Create Lab is an educational institution that helps children to become “expressive in using technology”. Established in July 2015, it is the brainchild of two investment bankers, Thilan Wickramasinghe and Dhruv Vohra, who had the vision of better preparing children for using technology in the modern age.
Although most mainstream schools teach children about technology, the curriculum within these schools is too ‘goal orientated’, with insufficient emphasis on creativity and problem solving. With technology changing so quickly, it is more important to teach children in a way that allows them to adapt to these changes, by allowing them to identify issues and develop solutions through technology, whether through coding, design, or robotics.
As ex-investment bankers, Thilan and Dhruv took a very analytical approach to starting their business. They assessed the size of the opportunity, the appropriate product offering, and how best to scale the business; hence market research was a key element of their initial and quite detailed business plan. Fairly simple analysis allowed them to identify an ‘addressable market’, aided by data widely available in Singapore on child populations, household compositions, and income. While birth rates in Singapore are declining, parents are investing more in their children through extra-curricular activities and further learning. There were no doubts about the latent demand for their services, which they assessed to come from children of parents in the top 20th income percentile in Singapore, representing about one-fifth of the primary school population.
They dontevaluated the competition through a series of ‘mystery shops’ of competitor establishments. Having young children themselves was a good ‘cover’ for these shops, from which they could assess the nature of the competition and its limitations. They observed that competitors were generally owners/managers who were doing their own teaching from one premises and had little ability to scale their business to the addressable market.
In only one year of operation, Create Lab have put over 300 children through their curricula and recruited 20 teachers to their organisation. They found the market to be even larger than expected, because a lot of demand ended up coming from parents who were sending their children to local schools (70%) which were less advanced in creative technology, and so parents were looking for different styles of tuition.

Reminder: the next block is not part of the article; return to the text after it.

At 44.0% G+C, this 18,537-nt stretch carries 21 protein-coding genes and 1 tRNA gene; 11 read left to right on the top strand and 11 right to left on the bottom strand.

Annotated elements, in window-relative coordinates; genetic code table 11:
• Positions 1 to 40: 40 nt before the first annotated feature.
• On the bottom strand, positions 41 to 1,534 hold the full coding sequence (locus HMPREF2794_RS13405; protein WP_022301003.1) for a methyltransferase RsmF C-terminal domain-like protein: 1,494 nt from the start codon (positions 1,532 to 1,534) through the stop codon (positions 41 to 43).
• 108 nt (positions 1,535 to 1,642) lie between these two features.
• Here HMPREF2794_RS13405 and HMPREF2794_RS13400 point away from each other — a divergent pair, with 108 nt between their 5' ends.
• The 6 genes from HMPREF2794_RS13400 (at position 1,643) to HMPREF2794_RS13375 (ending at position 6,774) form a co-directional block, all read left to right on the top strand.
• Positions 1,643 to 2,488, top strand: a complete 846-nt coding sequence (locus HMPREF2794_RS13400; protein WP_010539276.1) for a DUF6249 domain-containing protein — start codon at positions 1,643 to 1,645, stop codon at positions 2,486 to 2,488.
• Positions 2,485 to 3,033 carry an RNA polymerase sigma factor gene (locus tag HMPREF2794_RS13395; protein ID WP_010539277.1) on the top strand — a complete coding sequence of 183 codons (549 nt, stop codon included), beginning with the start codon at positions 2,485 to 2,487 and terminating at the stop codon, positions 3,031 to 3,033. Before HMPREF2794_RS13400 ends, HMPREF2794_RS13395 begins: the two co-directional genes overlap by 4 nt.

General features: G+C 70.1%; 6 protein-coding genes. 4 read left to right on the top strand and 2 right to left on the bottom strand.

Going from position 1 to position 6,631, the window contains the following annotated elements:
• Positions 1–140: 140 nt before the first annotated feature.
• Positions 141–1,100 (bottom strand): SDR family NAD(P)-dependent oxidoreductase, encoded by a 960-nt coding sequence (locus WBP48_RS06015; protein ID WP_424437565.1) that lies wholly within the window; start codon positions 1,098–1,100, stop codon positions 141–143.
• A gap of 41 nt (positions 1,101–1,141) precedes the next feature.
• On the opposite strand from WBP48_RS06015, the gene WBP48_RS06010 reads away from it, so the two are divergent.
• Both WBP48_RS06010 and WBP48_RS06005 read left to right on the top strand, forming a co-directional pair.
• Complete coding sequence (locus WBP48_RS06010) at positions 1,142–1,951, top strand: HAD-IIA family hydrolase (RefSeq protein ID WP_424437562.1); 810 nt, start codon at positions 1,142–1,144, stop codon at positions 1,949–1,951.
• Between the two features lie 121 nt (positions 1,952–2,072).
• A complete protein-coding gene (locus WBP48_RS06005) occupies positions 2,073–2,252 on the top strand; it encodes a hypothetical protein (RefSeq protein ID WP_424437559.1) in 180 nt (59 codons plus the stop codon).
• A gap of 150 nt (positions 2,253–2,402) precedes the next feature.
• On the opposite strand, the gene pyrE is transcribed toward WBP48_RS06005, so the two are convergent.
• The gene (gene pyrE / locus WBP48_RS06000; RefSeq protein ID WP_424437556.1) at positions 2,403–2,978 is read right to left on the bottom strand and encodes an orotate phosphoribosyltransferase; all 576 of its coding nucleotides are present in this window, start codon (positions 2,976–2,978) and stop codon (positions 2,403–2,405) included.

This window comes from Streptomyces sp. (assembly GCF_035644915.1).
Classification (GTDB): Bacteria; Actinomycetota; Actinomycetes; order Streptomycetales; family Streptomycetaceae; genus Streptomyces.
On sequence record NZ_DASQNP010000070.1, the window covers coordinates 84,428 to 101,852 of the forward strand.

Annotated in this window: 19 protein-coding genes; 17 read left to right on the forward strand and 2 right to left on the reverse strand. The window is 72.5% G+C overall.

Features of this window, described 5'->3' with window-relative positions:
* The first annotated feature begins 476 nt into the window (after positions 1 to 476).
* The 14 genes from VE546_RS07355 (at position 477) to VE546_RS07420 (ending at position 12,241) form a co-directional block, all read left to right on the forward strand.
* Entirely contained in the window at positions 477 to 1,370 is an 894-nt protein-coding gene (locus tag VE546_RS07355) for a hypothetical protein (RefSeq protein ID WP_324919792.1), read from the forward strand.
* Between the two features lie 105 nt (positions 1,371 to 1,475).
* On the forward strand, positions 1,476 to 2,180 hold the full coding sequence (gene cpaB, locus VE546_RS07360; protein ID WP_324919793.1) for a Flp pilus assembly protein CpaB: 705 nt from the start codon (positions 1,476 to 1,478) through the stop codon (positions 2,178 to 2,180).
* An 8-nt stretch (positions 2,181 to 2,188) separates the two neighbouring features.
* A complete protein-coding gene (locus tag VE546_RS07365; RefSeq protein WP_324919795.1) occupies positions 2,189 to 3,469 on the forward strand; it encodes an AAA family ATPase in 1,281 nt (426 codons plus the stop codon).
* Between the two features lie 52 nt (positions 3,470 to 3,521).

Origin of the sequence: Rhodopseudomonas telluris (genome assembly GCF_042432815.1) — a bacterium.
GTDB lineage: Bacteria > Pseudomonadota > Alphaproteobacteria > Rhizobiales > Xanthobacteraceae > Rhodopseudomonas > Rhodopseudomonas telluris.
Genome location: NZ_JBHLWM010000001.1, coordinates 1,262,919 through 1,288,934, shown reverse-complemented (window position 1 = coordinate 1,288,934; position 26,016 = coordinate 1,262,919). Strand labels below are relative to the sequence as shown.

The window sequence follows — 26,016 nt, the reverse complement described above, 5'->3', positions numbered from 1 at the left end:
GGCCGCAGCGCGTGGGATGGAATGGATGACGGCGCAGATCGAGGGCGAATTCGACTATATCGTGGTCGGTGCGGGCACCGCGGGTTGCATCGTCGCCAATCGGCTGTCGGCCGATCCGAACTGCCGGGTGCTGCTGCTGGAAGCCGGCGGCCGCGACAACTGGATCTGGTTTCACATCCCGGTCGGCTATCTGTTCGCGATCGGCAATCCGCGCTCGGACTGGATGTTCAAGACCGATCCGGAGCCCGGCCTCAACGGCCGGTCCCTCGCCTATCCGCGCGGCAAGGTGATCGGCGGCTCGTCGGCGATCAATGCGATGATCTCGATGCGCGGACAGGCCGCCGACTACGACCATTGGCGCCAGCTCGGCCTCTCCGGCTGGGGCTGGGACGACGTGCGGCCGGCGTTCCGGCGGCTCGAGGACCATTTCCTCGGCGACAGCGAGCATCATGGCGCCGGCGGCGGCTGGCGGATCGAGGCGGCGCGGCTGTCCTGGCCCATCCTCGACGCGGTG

Create Lab are smart in managing the two biggest cost elements that affect most business: staff and facilities. For staff, most of the teachers are employed part time, but this arrangement actually helps the company to attract teachers from a much larger pool of candidates. In Singapore today, many people look to supplement their income through second jobs or side businesses. Tuition is a profession that can easily be undertaken part time, and it also provides much more job satisfaction and status compared to more casual part-time jobs.
Create Lab attracts highly qualified and experienced professionals as teachers from both academia and industry. Teachers undergo 30 hours of online training, followed by 15 hours of in-person training, at which point they can become assistant teachers. After gaining experience they become lead teachers―the pay differentials between assistant and lead teachers provide a real incentive for staff to progress and stay with the company. BDRC Asia has found through its SME Series that finding and retaining talent is one of the most challenging aspects of building businesses in Singapore, but through this model Create Lab has overcome these challenges.
They were also smart in controlling facilities costs―they retain a small ‘head office’ and then rent facilities on an as-needed basis in various locations around Singapore that can be closer to the parents and the teachers. They often target companies that have under-utilised facilities (e.g. conference and meeting rooms in offices that are not used at weekends) and can therefore be hired at low cost during these times.
But all companies have some challenges. For Create Lab, the main challenge was selling their concept to parents. Sometimes parents in Singapore are too obsessed with grades and results, and Create Lab does not have formal examinations since they are teaching creativity, something that can be hard to grade, or that they would not want to grade as this can stifle creativity.
Hence selling their concept needs to be done on a one-to-one basis, and so the cost of client acquisition can be high. To aid business development, they undertake market research on a continuous basis―they conduct online surveys with parents to identify the professions that are attracted to their style of teaching, and from this they can seek to target others (e.g. through networking events). Even simple data such as the location of the parents can help to identify where to hold courses. People in the East of Singapore have been particularly attracted to Create Lab, even though their office is in the West―are people in the East more creative?
Create Lab also undertakes focus groups with children to check on the ‘user experience’ of their courses, and refine the courses according to what they observe among their ‘respondents’.
Create Lab is currently looking at overseas expansion and in Q1 2017 they will open their first foreign business in Sri Lanka―a market that is surprisingly advanced in areas such as protecting intellectual property. Sri Lanka will also act as a stepping stone to the much larger opportunity in India―this is where scalability will really matter!